Slating like a Butler

johnbrawley

R374_20130612_225712

Slates….

They’re a tribalistic filmaking ritual.  Even in this digital age they are still ever present, a 100 year old filmaking tradition.  It also seems these days there are a gazillion slate “apps” that all ape the original concept…. two bits of wood being banged together on a board made of slate that you can write on.

The slate, as much as the camera itself, has become an icon for representing filmaking in action. Even the general public know that they’re an intrinsic part of the process.

There is of course a serious and useful purpose to slates, but that original purpose has also grown and transformed as well.

So really, let’s consider, what IS the purpose of the slate ?  Well, there are two primary reasons to slate.

The first is to provide a synchronisation reference for double system sound syncing.  An audible clap with a visual reference so…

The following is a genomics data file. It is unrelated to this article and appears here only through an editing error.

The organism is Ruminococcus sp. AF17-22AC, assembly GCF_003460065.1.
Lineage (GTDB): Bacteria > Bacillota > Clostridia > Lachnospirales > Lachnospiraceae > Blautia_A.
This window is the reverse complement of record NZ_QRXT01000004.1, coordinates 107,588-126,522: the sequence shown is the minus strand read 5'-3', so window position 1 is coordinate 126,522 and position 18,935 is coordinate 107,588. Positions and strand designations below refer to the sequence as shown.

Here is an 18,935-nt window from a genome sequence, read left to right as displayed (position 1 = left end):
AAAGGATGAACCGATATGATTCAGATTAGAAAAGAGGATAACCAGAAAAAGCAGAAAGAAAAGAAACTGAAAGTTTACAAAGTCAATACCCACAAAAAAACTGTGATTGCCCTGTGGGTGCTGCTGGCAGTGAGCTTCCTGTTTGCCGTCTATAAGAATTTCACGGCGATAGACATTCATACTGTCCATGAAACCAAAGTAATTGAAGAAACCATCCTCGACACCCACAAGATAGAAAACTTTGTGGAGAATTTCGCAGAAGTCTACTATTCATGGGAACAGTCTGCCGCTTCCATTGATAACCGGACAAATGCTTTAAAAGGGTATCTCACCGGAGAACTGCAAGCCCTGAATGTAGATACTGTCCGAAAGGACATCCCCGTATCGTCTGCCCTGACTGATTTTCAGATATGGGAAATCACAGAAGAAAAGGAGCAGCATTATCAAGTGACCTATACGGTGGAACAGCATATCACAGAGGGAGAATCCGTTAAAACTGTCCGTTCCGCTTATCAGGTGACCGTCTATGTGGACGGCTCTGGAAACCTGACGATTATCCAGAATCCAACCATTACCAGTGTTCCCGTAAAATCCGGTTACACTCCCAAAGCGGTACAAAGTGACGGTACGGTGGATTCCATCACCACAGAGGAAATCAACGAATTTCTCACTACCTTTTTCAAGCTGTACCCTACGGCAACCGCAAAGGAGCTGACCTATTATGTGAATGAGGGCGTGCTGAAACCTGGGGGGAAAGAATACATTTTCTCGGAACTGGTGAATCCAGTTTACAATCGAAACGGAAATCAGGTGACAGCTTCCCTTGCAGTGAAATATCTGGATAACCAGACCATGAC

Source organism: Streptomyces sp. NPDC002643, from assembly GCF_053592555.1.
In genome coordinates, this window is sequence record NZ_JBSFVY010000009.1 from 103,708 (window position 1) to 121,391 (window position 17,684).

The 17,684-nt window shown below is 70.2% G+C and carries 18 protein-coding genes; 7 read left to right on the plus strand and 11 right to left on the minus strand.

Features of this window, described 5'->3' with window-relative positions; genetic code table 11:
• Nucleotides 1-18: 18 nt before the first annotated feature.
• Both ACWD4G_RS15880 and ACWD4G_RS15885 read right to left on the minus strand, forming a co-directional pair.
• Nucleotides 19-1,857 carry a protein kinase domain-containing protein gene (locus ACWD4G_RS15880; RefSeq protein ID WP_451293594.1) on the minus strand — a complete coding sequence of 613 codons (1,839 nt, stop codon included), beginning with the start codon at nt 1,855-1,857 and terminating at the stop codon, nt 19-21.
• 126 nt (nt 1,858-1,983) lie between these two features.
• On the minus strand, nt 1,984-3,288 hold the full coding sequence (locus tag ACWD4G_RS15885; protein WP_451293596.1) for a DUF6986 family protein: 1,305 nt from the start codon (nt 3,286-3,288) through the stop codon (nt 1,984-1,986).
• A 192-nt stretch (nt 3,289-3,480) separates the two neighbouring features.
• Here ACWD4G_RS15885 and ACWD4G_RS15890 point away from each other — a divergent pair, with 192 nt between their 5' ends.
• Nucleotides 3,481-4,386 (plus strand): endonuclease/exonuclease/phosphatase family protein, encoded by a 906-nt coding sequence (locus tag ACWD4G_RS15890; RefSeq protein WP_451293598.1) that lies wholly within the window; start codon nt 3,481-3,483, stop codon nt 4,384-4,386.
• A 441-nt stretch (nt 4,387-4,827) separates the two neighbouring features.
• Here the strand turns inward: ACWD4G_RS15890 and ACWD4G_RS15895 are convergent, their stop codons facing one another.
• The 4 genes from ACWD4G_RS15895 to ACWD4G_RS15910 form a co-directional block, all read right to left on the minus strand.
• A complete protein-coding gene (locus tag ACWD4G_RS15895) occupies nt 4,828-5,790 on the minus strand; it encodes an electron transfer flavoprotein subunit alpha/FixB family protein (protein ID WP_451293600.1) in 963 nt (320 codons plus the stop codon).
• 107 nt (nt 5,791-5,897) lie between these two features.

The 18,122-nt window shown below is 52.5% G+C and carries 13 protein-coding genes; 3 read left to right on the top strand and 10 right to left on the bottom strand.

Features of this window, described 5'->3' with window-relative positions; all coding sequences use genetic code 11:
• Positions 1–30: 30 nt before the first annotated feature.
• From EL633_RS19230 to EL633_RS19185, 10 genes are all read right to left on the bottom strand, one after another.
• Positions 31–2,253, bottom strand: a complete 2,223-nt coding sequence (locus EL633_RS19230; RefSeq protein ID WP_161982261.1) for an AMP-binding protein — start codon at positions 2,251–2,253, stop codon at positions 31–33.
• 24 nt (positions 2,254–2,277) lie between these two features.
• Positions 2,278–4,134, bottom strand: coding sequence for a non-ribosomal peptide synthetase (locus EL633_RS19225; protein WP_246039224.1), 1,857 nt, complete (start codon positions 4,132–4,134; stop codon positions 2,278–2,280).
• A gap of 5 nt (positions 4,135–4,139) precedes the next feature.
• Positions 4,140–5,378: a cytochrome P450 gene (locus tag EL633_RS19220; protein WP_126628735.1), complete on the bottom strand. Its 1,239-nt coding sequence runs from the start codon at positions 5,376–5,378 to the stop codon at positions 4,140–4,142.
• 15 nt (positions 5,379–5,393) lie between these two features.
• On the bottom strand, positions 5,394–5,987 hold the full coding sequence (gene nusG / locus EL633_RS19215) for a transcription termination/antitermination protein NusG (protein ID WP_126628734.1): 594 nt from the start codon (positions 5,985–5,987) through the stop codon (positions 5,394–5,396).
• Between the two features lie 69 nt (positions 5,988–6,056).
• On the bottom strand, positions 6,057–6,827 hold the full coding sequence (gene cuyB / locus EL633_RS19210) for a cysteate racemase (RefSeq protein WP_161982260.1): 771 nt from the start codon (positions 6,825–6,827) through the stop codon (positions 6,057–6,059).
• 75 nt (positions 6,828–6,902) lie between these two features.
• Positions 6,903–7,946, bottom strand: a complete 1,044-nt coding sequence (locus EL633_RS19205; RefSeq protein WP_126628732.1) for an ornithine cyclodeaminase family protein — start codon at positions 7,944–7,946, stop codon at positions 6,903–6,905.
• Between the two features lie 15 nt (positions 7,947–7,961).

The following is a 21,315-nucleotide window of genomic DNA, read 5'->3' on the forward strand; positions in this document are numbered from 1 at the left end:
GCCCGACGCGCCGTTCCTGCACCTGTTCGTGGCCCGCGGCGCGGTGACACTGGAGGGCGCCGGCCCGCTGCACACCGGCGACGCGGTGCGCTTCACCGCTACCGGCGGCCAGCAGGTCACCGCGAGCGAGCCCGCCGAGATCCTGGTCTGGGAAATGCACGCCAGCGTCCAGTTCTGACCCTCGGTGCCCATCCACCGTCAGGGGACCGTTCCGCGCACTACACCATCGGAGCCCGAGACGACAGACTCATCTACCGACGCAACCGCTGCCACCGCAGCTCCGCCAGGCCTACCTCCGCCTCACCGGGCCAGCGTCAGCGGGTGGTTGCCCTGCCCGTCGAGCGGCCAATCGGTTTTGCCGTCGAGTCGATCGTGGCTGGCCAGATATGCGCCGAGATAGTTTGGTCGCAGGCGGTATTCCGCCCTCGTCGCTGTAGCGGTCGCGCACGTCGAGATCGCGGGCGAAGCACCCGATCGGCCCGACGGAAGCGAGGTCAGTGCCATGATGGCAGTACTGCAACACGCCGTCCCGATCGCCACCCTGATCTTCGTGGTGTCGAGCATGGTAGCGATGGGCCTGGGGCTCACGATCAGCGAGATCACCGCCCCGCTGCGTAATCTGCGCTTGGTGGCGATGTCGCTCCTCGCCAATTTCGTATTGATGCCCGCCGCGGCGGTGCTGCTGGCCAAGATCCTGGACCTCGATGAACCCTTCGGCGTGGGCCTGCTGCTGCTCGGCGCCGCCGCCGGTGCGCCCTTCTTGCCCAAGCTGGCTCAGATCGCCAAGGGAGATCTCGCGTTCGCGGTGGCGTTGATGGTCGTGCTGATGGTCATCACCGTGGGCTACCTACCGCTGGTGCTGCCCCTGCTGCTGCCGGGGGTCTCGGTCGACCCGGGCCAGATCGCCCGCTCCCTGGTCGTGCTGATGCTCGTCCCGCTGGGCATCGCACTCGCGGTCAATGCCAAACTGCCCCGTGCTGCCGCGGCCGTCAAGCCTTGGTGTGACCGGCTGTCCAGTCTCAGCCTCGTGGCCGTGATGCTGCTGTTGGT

View original post 2,220 more words

Everything looks better on KODACHROME – K-Tone LUT

Frank Glencairn

Many moons ago, I made a Profile for the FS100, that mimics (as good as possible) the look of vintage Kodachrome film. Now I made a LUT that does the same. I kind of “re-engineered”  the KODACHROME 828, daylight & Type A material, that was made from 1936 to 1962. This is the film that came out before the K-11 processing. It has a very nice “Vintage-Sweet-Home-Alabama-Look” to it, and gives you some very special red, yellow and blue tones. It also has a certain elegance and poetry to it that I really love. The K-TONE is a 3D cube LUT that plays nice wit most NLEs and color grading programs. The K-Tone LUT is expecting Log footage as input. 

Kodachrome was manufactured by Eastman Kodak from 1935 to 2009. Kodachrome was the first successfully mass-marketed color still film using a subtractive method, in contrast to earlier additive “screenplate” methods…

View original post 270 more words